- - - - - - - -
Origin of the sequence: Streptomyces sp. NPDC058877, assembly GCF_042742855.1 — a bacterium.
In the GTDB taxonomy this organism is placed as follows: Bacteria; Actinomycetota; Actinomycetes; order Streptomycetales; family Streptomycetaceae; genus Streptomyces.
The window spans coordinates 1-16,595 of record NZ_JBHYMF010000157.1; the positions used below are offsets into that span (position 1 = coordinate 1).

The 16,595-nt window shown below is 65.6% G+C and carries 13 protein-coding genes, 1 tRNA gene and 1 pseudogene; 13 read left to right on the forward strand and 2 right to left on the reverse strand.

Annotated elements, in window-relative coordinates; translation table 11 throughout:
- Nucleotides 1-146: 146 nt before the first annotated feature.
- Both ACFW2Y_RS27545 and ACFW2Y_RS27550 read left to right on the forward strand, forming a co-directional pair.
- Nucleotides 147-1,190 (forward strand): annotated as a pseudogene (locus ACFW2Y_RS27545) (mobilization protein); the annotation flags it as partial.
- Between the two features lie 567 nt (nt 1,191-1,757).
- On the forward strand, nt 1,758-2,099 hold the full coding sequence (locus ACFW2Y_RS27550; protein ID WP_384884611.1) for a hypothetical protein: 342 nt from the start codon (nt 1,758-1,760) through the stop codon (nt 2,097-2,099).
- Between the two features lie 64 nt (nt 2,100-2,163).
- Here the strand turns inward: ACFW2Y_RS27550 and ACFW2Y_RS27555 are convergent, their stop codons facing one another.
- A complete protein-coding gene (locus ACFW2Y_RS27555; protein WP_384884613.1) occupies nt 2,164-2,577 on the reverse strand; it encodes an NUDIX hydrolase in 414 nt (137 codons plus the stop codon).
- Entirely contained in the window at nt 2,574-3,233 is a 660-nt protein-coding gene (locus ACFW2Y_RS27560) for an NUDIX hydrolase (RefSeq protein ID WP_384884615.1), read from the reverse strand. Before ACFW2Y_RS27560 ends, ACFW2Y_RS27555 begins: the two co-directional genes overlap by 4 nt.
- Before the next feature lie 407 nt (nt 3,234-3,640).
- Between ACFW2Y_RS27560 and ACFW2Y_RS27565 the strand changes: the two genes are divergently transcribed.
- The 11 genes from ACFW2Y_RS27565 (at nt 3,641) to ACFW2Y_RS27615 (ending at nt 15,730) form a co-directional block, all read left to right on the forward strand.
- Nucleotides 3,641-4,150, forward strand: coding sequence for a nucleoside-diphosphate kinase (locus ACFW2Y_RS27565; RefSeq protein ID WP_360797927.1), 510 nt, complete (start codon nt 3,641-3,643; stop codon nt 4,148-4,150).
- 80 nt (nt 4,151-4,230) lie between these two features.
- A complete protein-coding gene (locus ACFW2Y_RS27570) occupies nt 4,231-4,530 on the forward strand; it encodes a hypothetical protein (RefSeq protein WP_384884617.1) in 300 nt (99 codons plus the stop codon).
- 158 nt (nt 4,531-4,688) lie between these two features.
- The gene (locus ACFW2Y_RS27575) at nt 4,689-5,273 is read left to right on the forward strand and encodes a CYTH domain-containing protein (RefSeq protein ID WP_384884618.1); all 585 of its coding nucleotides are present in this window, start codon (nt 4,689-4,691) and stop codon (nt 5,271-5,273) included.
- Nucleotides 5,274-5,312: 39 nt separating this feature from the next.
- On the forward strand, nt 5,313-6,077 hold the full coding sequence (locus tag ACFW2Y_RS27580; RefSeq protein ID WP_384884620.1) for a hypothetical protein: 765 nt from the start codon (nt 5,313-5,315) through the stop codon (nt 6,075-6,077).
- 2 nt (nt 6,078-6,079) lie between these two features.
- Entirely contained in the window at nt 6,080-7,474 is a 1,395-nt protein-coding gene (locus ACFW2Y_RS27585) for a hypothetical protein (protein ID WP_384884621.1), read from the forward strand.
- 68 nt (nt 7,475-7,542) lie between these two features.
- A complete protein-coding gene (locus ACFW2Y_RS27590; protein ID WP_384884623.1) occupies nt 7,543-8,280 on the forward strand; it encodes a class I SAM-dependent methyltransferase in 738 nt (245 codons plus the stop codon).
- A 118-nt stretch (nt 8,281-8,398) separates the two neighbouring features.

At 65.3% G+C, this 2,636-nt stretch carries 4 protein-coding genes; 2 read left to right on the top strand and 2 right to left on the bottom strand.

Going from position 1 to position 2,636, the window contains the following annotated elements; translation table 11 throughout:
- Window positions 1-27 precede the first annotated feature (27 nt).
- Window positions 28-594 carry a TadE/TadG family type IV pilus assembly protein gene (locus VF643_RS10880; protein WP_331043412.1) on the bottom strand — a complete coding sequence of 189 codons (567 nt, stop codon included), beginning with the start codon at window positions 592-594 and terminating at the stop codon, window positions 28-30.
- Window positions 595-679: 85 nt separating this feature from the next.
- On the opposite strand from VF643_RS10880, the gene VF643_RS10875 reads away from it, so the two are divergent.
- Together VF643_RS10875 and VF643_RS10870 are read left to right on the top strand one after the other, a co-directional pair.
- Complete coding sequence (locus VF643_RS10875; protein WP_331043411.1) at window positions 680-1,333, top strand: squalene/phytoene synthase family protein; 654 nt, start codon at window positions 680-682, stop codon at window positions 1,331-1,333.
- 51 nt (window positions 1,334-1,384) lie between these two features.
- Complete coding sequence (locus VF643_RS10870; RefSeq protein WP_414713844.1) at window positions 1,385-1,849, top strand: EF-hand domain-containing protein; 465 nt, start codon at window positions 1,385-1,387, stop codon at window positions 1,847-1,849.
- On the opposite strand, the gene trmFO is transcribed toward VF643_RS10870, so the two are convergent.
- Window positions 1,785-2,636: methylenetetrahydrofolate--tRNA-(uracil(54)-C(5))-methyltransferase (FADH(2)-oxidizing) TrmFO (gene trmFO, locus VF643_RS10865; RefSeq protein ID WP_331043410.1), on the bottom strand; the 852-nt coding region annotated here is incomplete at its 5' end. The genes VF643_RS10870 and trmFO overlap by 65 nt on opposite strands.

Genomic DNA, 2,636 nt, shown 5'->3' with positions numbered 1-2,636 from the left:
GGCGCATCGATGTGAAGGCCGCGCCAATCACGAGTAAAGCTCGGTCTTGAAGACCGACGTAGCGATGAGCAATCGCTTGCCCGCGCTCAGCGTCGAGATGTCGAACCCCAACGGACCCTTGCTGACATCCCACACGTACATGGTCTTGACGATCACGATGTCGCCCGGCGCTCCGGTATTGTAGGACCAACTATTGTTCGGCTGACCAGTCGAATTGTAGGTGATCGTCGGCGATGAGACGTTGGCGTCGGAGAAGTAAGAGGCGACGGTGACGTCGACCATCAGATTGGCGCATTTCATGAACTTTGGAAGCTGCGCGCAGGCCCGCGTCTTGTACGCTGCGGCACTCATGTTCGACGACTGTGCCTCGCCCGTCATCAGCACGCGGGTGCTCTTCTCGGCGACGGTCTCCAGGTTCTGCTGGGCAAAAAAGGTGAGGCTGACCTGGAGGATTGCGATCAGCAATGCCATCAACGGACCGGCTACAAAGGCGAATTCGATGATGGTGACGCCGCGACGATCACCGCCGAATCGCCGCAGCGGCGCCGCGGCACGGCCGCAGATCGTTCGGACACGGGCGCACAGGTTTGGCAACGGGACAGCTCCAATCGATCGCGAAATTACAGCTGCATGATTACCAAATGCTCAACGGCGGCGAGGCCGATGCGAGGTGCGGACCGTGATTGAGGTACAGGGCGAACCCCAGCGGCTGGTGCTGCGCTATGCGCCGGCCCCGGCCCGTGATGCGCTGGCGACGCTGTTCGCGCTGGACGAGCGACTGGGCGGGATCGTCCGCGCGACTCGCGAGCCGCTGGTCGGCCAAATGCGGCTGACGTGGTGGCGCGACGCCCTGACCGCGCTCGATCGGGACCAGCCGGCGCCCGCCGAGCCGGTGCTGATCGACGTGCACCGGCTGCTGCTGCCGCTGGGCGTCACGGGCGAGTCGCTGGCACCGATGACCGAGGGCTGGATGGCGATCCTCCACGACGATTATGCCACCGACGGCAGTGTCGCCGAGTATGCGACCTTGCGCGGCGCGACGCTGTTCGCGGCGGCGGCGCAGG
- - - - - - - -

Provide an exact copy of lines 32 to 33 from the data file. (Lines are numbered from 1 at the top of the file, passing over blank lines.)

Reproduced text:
- Window positions 1-27 precede the first annotated feature (27 nt).
- Window positions 28-594 carry a TadE/TadG family type IV pilus assembly protein gene (locus VF643_RS10880; protein WP_331043412.1) on the bottom strand — a complete coding sequence of 189 codons (567 nt, stop codon included), beginning with the start codon at window positions 592-594 and terminating at the stop codon, window positions 28-30.